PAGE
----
One option for the foreach loop is:

StringBuilder sb = new StringBuilder();
for(String s:list){
  if (sb.length()>0) sb.append(",");
  sb.append(s);
}
share|improve this answer

I usually use something similar to version 3. It works well c/c++/bash/... :P

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for(int i=0, length=list.size(); i<length; i++)
  result+=(i==0?"":", ") + list.get(i);
share|improve this answer
    
Not exactly "pretty", but it works... –  David Z Mar 21 '09 at 8:27
    
Yes it's a bit cryptic, but an alternative to what's already been posted. –  cherouvim Mar 21 '09 at 8:41
1  
I think the code looks fine, IMHO its more pretty than your other answer and its hardly 'cryptic'. Wrap it up in a method called Join and your laughing, still I would expect the language to have a better way of solving what is really a common problem. –  tarn Mar 21 '09 at 8:48
    
@tarn: you think it looks good because you have a Python/perl background ;) I like it as well –  cherouvim Mar 21 '09 at 8:53

If you can use Groovy (which runs on the JVM):

def list = ['a', 'b', 'c', 'd']
println list.join(',')
share|improve this answer
    
thanks, but I'm interested in implementations. How is this one implemented? –  13ren Mar 21 '09 at 23:10
StringBuffer sb = new StringBuffer();

for (int i = 0; i < myList.size(); i++)
{ 
    if (i > 0) 
    {
        sb.append(", ");
    }

    sb.append(myList.get(i)); 
}
share|improve this answer
    
I find this one to be very easy to embed into a static utility class, while being very easy to read and understand as well. It also does't require any extra variables or state other than the list itself, the loop and the delimiter. –  Joachim H. Skeie Oct 9 '11 at 9:56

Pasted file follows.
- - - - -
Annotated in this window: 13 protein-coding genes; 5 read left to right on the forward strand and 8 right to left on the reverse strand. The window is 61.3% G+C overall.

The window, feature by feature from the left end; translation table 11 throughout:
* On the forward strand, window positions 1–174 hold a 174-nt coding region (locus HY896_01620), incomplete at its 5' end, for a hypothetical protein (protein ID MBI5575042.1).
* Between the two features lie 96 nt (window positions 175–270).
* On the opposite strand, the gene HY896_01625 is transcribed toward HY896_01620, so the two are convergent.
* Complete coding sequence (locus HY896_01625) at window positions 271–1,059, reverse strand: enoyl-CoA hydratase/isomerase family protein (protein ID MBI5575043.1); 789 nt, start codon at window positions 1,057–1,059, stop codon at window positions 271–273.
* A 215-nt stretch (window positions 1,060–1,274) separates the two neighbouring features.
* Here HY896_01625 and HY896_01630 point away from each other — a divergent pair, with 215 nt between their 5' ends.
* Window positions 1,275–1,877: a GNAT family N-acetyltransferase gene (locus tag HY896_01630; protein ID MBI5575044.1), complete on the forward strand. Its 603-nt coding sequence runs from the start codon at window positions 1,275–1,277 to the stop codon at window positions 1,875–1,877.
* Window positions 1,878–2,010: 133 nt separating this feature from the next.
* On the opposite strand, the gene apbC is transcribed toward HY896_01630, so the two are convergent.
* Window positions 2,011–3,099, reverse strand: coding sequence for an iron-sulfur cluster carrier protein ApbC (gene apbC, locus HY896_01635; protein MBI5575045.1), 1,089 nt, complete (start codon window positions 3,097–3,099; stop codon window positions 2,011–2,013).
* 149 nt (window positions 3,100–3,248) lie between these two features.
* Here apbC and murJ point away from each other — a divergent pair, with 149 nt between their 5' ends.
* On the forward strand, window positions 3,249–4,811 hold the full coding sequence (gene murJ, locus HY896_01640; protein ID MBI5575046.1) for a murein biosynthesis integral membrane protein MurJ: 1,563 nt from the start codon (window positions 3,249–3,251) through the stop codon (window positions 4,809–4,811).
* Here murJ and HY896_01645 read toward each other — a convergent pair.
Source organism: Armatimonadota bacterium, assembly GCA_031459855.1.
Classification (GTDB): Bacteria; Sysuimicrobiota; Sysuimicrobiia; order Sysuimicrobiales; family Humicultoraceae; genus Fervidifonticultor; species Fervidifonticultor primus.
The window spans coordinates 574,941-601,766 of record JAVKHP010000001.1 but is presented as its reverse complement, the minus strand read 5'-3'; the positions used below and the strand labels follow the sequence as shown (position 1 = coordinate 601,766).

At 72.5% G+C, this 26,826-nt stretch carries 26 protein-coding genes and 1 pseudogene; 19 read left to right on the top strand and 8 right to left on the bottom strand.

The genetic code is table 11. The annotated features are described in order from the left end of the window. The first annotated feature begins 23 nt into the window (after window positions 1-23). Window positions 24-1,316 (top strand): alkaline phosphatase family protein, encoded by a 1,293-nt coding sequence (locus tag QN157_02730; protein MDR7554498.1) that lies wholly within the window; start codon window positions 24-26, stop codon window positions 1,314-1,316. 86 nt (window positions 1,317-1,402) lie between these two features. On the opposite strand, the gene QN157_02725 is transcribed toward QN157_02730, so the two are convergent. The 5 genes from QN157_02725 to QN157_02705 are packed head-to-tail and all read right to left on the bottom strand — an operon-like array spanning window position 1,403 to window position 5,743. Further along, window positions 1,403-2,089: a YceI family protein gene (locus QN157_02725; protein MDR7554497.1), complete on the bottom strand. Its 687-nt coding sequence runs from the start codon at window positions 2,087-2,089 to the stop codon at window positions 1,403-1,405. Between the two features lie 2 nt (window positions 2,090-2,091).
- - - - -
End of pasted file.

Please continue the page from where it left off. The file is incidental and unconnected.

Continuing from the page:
This will provide something like: Item1Item2, Item3, Item4, –  user1181445 Mar 12 '13 at 20:48

In Python its easy

",".join( yourlist )

In C# there is a static method on the String class

String.Join(",", yourlistofstrings)

Sorry, not sure about Java but thought I'd pipe up as you asked about other languages. I'm sure there would be something similar in Java.

share|improve this answer
    
IIRC, you get a trailing , in the .Net version. :-( –  Tommy Mar 21 '09 at 8:21
1  
Just tested, no trailing delimiter in .NET or Python –  tarn Mar 21 '09 at 8:25
1  
thanks! I found the source for it: svn.python.org/view/python/branches/release22-branch/Objects/… search for "Catenate everything". It omits the separator for the last item. –  13ren Mar 21 '09 at 8:38
    
@13ren Nicely done! Does it help? I had a lock and quickly remembered why I choose not to program in C these days :P –  tarn Mar 21 '09 at 8:43
    
I mean look, not lock. –  tarn Mar 21 '09 at 8:44

I didn't compile it... but should work (or be close to working).

public static <T> String toString(final List<T> list, 
                                  final String delim)
{
    final StringBuilder builder;

    builder = new StringBuilder();

    for(final T item : list)
    {
        builder.append(item);
        builder.append(delim);
    }

    // kill the last delim
    builder.setLength(builder.length() - delim.length());

    return (builder.toString());
}
share|improve this answer
    
I like this way, i would just prefer an other formatting. But to mention one small fix: If the list is empty, this will throw an IndexOutOfBounds exception. So, either do a check before the setLength, or use Math.max(0,...) –  tb- Oct 29 '12 at 19:16